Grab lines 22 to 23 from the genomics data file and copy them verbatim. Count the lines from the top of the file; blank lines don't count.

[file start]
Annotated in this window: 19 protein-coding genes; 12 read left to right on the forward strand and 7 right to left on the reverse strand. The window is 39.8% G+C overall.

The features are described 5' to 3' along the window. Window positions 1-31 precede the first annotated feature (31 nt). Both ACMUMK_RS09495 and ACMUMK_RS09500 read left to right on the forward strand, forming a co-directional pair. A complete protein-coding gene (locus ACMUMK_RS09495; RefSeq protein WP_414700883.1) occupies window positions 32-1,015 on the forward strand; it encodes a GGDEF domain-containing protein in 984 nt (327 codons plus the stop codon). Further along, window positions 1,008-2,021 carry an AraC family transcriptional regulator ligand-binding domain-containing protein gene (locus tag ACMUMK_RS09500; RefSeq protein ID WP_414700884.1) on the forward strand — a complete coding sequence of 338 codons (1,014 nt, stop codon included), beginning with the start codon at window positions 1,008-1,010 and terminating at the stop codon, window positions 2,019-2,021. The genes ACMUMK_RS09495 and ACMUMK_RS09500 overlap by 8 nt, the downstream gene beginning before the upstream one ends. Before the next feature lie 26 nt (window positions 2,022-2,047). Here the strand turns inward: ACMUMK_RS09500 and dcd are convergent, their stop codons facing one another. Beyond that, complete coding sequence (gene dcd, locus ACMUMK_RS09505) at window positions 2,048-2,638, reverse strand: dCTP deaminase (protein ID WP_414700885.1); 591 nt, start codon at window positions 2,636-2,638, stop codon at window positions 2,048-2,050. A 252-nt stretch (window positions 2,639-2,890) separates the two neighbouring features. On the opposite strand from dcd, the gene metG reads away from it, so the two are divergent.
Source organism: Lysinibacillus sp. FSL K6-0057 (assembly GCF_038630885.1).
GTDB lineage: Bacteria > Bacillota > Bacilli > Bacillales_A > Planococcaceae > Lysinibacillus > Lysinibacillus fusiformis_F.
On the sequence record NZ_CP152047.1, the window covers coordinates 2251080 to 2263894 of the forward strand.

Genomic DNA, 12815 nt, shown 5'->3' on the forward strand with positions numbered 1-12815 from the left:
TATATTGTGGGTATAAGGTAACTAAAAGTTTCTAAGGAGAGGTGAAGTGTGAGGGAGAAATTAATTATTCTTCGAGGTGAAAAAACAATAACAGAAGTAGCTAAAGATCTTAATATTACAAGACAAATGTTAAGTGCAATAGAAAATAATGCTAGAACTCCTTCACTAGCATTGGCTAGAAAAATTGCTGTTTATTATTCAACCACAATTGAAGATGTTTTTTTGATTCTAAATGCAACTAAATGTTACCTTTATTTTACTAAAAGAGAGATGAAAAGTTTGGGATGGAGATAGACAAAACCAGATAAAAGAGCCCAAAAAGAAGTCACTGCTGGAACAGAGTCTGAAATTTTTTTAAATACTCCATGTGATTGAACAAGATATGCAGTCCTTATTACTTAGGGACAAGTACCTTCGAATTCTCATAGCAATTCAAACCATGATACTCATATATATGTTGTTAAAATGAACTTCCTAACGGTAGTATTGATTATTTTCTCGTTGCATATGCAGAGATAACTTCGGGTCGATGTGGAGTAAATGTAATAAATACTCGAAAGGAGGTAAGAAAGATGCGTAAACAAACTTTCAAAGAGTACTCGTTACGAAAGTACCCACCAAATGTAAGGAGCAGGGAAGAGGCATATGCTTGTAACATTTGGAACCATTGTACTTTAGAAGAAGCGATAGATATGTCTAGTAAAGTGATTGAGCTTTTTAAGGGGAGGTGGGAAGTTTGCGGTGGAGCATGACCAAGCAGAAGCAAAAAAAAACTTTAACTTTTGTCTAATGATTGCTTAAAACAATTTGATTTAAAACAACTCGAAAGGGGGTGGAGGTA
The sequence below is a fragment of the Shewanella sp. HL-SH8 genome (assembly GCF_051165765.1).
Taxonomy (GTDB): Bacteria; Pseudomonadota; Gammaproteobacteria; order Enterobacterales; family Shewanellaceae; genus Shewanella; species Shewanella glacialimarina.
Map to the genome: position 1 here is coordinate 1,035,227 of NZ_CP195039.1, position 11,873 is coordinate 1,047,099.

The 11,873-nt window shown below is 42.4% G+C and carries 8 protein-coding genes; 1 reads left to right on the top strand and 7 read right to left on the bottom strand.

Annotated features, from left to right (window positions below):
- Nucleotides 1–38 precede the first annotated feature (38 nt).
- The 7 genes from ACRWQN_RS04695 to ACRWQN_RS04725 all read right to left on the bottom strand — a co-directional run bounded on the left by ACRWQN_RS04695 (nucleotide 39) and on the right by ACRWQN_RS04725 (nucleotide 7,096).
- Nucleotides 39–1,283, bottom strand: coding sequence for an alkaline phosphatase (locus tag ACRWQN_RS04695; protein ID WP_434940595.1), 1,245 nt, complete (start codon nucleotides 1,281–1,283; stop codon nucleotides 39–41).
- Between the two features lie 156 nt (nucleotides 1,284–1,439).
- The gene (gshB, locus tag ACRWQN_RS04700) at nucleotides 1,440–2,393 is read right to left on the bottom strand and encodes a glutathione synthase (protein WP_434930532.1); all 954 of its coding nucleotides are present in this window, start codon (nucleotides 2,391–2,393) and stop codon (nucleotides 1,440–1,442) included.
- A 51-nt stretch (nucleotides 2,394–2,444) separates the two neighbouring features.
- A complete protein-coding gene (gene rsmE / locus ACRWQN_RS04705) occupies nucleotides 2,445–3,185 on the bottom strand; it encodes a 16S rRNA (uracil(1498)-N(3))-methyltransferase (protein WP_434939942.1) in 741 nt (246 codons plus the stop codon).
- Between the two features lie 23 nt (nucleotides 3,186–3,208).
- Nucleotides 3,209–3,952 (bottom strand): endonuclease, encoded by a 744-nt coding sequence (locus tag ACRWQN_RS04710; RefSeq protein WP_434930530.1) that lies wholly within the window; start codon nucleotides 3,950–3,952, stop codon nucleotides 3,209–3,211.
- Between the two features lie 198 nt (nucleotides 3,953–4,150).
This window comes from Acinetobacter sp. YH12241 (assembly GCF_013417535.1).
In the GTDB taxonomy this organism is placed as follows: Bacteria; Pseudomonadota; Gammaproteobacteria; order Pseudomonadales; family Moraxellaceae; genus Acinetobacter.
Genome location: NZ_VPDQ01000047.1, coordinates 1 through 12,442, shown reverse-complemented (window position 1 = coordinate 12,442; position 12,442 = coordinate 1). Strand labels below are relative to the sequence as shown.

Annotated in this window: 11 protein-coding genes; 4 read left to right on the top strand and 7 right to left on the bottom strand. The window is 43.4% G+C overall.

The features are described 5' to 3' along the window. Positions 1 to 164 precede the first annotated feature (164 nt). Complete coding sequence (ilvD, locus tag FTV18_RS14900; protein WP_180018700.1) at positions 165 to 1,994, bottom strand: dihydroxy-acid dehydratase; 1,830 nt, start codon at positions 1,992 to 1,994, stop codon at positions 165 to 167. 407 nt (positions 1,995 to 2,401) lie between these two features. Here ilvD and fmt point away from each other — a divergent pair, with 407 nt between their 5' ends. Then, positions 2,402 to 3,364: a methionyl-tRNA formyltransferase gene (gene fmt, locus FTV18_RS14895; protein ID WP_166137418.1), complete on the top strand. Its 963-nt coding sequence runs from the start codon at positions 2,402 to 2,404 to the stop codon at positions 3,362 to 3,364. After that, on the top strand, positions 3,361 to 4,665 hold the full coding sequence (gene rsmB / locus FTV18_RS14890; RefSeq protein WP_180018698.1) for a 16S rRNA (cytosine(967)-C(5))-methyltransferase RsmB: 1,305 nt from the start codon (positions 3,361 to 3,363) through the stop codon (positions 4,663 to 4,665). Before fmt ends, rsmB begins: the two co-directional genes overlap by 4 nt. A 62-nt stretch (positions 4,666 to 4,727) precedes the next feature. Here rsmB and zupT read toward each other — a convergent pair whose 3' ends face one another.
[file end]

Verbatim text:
- Between the two features lie 198 nt (nucleotides 3,953–4,150).
This window comes from Acinetobacter sp. YH12241 (assembly GCF_013417535.1).